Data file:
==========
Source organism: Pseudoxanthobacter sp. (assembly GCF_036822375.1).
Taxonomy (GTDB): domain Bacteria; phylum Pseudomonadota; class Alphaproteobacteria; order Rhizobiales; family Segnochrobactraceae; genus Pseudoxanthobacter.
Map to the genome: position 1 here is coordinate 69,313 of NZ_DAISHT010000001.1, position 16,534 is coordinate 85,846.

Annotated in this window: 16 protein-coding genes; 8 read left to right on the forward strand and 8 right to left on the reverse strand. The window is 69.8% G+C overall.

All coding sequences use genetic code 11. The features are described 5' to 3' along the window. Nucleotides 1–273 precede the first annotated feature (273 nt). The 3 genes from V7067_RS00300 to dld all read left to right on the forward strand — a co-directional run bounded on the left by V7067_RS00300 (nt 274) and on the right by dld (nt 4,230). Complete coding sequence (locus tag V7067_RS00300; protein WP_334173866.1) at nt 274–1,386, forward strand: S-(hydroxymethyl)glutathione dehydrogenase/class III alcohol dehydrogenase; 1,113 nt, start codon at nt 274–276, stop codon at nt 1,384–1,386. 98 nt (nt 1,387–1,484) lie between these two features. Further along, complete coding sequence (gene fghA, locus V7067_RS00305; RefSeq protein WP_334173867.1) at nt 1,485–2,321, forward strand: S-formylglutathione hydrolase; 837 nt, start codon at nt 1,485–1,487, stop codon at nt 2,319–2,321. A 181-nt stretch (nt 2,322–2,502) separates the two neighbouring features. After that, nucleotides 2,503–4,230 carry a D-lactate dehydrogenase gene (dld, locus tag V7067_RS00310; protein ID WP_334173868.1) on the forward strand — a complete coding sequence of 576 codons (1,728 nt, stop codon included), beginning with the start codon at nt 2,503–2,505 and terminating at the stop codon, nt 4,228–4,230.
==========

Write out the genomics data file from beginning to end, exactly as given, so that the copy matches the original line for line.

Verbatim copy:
Source organism: Pseudoxanthobacter sp. (assembly GCF_036822375.1).
Taxonomy (GTDB): domain Bacteria; phylum Pseudomonadota; class Alphaproteobacteria; order Rhizobiales; family Segnochrobactraceae; genus Pseudoxanthobacter.
Map to the genome: position 1 here is coordinate 69,313 of NZ_DAISHT010000001.1, position 16,534 is coordinate 85,846.

Annotated in this window: 16 protein-coding genes; 8 read left to right on the forward strand and 8 right to left on the reverse strand. The window is 69.8% G+C overall.

All coding sequences use genetic code 11. The features are described 5' to 3' along the window. Nucleotides 1–273 precede the first annotated feature (273 nt). The 3 genes from V7067_RS00300 to dld all read left to right on the forward strand — a co-directional run bounded on the left by V7067_RS00300 (nt 274) and on the right by dld (nt 4,230). Complete coding sequence (locus tag V7067_RS00300; protein WP_334173866.1) at nt 274–1,386, forward strand: S-(hydroxymethyl)glutathione dehydrogenase/class III alcohol dehydrogenase; 1,113 nt, start codon at nt 274–276, stop codon at nt 1,384–1,386. 98 nt (nt 1,387–1,484) lie between these two features. Further along, complete coding sequence (gene fghA, locus V7067_RS00305; RefSeq protein WP_334173867.1) at nt 1,485–2,321, forward strand: S-formylglutathione hydrolase; 837 nt, start codon at nt 1,485–1,487, stop codon at nt 2,319–2,321. A 181-nt stretch (nt 2,322–2,502) separates the two neighbouring features. After that, nucleotides 2,503–4,230 carry a D-lactate dehydrogenase gene (dld, locus tag V7067_RS00310; protein ID WP_334173868.1) on the forward strand — a complete coding sequence of 576 codons (1,728 nt, stop codon included), beginning with the start codon at nt 2,503–2,505 and terminating at the stop codon, nt 4,228–4,230.